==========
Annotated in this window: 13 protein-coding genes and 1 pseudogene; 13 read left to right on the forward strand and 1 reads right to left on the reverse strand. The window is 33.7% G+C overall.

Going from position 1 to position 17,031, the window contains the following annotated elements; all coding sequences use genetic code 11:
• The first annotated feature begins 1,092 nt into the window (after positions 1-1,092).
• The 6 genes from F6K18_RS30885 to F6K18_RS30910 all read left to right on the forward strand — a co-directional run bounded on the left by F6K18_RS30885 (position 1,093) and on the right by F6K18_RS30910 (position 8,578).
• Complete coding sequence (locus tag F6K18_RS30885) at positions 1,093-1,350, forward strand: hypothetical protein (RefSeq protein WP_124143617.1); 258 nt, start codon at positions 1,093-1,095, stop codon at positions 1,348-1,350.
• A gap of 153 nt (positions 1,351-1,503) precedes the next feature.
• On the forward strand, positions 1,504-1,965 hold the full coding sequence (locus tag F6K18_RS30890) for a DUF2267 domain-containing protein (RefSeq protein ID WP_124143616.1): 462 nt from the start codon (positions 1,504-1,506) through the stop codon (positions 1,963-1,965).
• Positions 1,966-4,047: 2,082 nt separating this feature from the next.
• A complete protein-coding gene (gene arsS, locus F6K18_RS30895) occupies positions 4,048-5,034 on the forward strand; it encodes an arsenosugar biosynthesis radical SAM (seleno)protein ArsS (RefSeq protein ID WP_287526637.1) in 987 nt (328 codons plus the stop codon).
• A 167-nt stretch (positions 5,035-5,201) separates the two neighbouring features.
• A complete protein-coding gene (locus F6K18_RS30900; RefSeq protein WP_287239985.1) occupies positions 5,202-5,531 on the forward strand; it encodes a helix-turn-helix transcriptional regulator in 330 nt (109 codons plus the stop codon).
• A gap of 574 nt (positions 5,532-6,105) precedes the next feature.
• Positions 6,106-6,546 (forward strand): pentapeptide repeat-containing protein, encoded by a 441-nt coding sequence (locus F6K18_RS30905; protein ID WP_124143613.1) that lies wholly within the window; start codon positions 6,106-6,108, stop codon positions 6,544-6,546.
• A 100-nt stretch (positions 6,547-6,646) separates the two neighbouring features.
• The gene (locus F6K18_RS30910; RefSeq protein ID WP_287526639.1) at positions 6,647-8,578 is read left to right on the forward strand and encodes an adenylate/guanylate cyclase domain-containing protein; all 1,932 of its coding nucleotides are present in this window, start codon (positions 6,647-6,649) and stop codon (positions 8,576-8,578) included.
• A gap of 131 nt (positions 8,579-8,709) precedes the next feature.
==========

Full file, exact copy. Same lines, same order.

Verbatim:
Annotated in this window: 13 protein-coding genes and 1 pseudogene; 13 read left to right on the forward strand and 1 reads right to left on the reverse strand. The window is 33.7% G+C overall.

Going from position 1 to position 17,031, the window contains the following annotated elements; all coding sequences use genetic code 11:
• The first annotated feature begins 1,092 nt into the window (after positions 1-1,092).
• The 6 genes from F6K18_RS30885 to F6K18_RS30910 all read left to right on the forward strand — a co-directional run bounded on the left by F6K18_RS30885 (position 1,093) and on the right by F6K18_RS30910 (position 8,578).
• Complete coding sequence (locus tag F6K18_RS30885) at positions 1,093-1,350, forward strand: hypothetical protein (RefSeq protein WP_124143617.1); 258 nt, start codon at positions 1,093-1,095, stop codon at positions 1,348-1,350.
• A gap of 153 nt (positions 1,351-1,503) precedes the next feature.
• On the forward strand, positions 1,504-1,965 hold the full coding sequence (locus tag F6K18_RS30890) for a DUF2267 domain-containing protein (RefSeq protein ID WP_124143616.1): 462 nt from the start codon (positions 1,504-1,506) through the stop codon (positions 1,963-1,965).
• Positions 1,966-4,047: 2,082 nt separating this feature from the next.
• A complete protein-coding gene (gene arsS, locus F6K18_RS30895) occupies positions 4,048-5,034 on the forward strand; it encodes an arsenosugar biosynthesis radical SAM (seleno)protein ArsS (RefSeq protein ID WP_287526637.1) in 987 nt (328 codons plus the stop codon).
• A 167-nt stretch (positions 5,035-5,201) separates the two neighbouring features.
• A complete protein-coding gene (locus F6K18_RS30900; RefSeq protein WP_287239985.1) occupies positions 5,202-5,531 on the forward strand; it encodes a helix-turn-helix transcriptional regulator in 330 nt (109 codons plus the stop codon).
• A gap of 574 nt (positions 5,532-6,105) precedes the next feature.
• Positions 6,106-6,546 (forward strand): pentapeptide repeat-containing protein, encoded by a 441-nt coding sequence (locus F6K18_RS30905; protein ID WP_124143613.1) that lies wholly within the window; start codon positions 6,106-6,108, stop codon positions 6,544-6,546.
• A 100-nt stretch (positions 6,547-6,646) separates the two neighbouring features.
• The gene (locus F6K18_RS30910; RefSeq protein ID WP_287526639.1) at positions 6,647-8,578 is read left to right on the forward strand and encodes an adenylate/guanylate cyclase domain-containing protein; all 1,932 of its coding nucleotides are present in this window, start codon (positions 6,647-6,649) and stop codon (positions 8,576-8,578) included.
• A gap of 131 nt (positions 8,579-8,709) precedes the next feature.